After a leisurely campsite breakfast we went out to hit the tastings. And we hit them hard.
First up was chocolate at Temper Temper, which was sublime. I think this may have been the best chocolate I’ve ever tasted. They’ve got a whole range of single origin dark chocolates, and they’re all smooth and rich, and complicated. Man. I have no idea why we didn’t buy any. Probably because they were $11 for 100 grams. Eek.
Then it was coffee tasting next door at Yahava. Again, really interesting single origin stuff, yum yum yum. Plus we had a nice chat with the guy who did the tasting for us. I would totally have bought some of this if we had any way to make proper coffee, which I really wish we did. Note to self: buy an aeropress.
By now it was basically noon, so we hit the spirits.
Limeburner’s mostly does whiskey, which Arthur tried, plus a bit of vodka, and a bit of gin, which I tried. You pay $5 for a whiskey taster, $2 for gin. Which is pretty good really, because they’re full size measures, and they tasted great, especially as the gin was mixed with elderflower and soda rather than tonic. Unfortunately there was no way in hell we could afford a bottle, so on we went…
To another brewery.
Bootleg brewery had some really nice, and particularly interesting beer, and a huge chilled sunny garden, complete with garden games. But our goal for the afternoon was Bush Shack brewery, so we just had a couple of tasters and a quick half, and moved on.
Bush Shack was definitely my favourite brewery of the trip. A bit ramshackle and weird, excellent beer, the nicest guy ever behind the bar, and BBQs you can use for free, to have lunch with your pint.
We stayed a while. Honestly, this place has all the beer garden vibe we’ve missed so much from back home. Nothing like a pint of ale, a just-sunny-enough-to-sit-outside afternoon, and a game of scrabble.
After all that hard work eating and drinking our way round the county, the only thing to left do was relax by the beach at Conto’s with a chilled glass or Vineyard 28 white, and watch the sun go down.
It’s a bit sickening really isn’t it? This little trip in a trip was just unfailingly awesome. Probably because we spent all our money on wine and cheese.
Day 4 — The slow way home (in which more gluttony)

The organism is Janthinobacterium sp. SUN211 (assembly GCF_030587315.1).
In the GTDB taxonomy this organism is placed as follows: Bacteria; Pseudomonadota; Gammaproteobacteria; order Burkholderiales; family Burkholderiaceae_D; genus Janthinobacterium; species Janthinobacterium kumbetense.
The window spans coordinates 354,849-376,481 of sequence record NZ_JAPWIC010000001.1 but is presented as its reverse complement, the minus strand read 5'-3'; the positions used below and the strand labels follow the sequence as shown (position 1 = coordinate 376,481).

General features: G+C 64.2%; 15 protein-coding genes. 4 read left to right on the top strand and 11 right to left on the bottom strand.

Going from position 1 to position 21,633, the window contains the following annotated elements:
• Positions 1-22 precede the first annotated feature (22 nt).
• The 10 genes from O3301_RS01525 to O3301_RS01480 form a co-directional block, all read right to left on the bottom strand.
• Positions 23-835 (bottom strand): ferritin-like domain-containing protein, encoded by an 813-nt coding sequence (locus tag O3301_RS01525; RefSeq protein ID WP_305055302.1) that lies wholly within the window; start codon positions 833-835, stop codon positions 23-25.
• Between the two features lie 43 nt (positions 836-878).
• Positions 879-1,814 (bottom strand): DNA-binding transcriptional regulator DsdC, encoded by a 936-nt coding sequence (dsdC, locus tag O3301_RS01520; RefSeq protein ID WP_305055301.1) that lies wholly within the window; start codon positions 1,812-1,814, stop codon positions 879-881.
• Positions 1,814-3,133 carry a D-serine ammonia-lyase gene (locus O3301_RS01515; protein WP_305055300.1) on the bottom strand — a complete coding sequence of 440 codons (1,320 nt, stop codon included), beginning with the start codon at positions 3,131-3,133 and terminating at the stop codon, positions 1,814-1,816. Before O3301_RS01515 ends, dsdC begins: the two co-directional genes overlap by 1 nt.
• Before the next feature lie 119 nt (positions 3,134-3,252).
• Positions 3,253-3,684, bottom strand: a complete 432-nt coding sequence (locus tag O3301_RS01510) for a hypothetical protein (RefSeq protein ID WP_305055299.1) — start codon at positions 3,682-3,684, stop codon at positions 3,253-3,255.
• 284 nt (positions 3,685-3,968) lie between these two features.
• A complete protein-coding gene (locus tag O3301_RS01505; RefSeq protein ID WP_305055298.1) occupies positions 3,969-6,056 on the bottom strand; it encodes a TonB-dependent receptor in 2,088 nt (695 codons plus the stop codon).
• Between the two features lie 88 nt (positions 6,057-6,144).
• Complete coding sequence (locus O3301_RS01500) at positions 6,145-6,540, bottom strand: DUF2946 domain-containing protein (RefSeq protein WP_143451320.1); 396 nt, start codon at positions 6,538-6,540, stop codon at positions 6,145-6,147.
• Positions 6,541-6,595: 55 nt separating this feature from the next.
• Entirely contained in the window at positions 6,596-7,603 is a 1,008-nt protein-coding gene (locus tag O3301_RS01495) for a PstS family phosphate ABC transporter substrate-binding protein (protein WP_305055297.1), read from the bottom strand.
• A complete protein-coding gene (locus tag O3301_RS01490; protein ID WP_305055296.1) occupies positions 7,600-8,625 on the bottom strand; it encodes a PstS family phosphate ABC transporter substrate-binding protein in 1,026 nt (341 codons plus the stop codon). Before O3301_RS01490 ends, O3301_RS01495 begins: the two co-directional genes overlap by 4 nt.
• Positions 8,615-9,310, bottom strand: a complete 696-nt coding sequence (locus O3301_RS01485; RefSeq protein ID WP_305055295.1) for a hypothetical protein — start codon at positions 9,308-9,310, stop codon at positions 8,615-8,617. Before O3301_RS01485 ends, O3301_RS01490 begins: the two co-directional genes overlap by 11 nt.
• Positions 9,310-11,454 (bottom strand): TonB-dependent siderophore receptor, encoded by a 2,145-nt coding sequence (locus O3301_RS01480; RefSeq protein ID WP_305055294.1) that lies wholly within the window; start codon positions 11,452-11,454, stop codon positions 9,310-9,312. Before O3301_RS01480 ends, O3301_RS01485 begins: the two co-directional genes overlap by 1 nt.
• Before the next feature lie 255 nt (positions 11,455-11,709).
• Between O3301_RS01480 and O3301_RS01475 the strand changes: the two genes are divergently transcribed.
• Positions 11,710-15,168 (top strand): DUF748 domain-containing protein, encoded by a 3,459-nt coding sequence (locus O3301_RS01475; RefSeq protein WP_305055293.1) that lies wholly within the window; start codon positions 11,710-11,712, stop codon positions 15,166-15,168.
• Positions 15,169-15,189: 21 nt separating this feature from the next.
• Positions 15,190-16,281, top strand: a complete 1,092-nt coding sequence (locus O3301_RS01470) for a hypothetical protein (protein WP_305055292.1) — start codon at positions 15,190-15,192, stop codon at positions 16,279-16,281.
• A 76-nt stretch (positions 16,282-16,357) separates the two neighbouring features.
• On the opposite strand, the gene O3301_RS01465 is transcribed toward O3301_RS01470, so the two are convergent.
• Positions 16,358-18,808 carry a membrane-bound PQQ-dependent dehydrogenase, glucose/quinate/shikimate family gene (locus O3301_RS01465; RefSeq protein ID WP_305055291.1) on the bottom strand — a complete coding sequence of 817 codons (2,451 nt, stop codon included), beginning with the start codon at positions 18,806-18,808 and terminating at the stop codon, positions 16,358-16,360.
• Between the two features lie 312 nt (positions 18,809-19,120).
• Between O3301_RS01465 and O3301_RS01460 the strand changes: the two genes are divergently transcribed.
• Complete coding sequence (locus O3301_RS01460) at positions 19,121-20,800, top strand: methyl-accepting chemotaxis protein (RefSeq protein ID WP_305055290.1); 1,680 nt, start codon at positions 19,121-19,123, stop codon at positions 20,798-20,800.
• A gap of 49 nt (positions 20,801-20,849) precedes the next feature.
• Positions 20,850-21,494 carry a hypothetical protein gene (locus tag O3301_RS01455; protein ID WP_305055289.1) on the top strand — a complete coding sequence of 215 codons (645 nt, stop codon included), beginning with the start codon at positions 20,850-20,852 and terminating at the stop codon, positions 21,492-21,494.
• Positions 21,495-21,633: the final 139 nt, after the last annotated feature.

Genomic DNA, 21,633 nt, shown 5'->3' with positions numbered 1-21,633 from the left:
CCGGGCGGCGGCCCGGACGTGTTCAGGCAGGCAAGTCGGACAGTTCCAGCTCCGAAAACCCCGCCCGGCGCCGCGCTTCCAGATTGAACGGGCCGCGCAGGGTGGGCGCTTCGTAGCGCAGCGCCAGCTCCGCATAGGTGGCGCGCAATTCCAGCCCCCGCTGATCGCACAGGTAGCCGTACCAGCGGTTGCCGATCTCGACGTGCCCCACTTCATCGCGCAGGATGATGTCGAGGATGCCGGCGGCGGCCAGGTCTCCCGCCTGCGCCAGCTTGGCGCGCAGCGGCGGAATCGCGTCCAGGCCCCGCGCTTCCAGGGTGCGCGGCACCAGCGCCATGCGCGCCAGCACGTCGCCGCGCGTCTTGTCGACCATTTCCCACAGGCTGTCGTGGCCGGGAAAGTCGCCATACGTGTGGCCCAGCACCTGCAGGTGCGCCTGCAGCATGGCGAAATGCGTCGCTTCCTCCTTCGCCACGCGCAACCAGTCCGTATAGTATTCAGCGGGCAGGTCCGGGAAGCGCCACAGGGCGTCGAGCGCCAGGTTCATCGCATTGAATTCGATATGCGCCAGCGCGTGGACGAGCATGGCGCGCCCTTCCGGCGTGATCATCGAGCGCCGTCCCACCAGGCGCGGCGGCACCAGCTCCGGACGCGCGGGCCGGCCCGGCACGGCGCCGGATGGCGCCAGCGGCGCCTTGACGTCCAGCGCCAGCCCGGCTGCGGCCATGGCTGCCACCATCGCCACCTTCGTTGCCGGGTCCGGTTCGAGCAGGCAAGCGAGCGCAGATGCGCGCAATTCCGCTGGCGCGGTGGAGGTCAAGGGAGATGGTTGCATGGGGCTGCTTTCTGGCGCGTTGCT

On the fourth day it was time to head back to Perth, to go to a halloween party dressed as Stranger Things. But not before stopping off to taste mead, which was very nice and very strange. I felt like I’d stepped into a German version of Lord of The Rings. But with more mead and honey flavoured soap. And less impending doom.
And then there were olives, olive oil, and about forty six different cheeses at three different cheeseries. We bought some olives and a few cheeses to have with wine that night. You know, because we’re incurably middle class. Ahem.
The camel hangs out outside Hervey Bay Cheeses (man their cheese is good).
We also stopped by Margaret River Chocolate Company, and Providore next door, where you can taste wine and millions of chutneys and sauces and what have you. Both were a bit meh for us flavours wise, the only thing that stood out was the moreish chocolate liqueurs you can taste at Providore. But the Providore garden was bursting with beautiful produce.
It was worth the stop just for those artichokes.
We drove off into the sunset with me unable to stop singing ‘Oranges and lemons said the bells of St. Clements, you owe me…’
It’s a three hour drive. Arthur must really love me.
What d’you reckon about the bold shift out of chronological order? Are you baffled and confused? Glad for a breath of fresh (wine-scented) air? I’m always grateful to hear comments and feedback!
Want to do your own Margaret River roadtrip? We highly recommend it!
Here’s where we went:
Click on the icon in the top right of the map for an interactive version.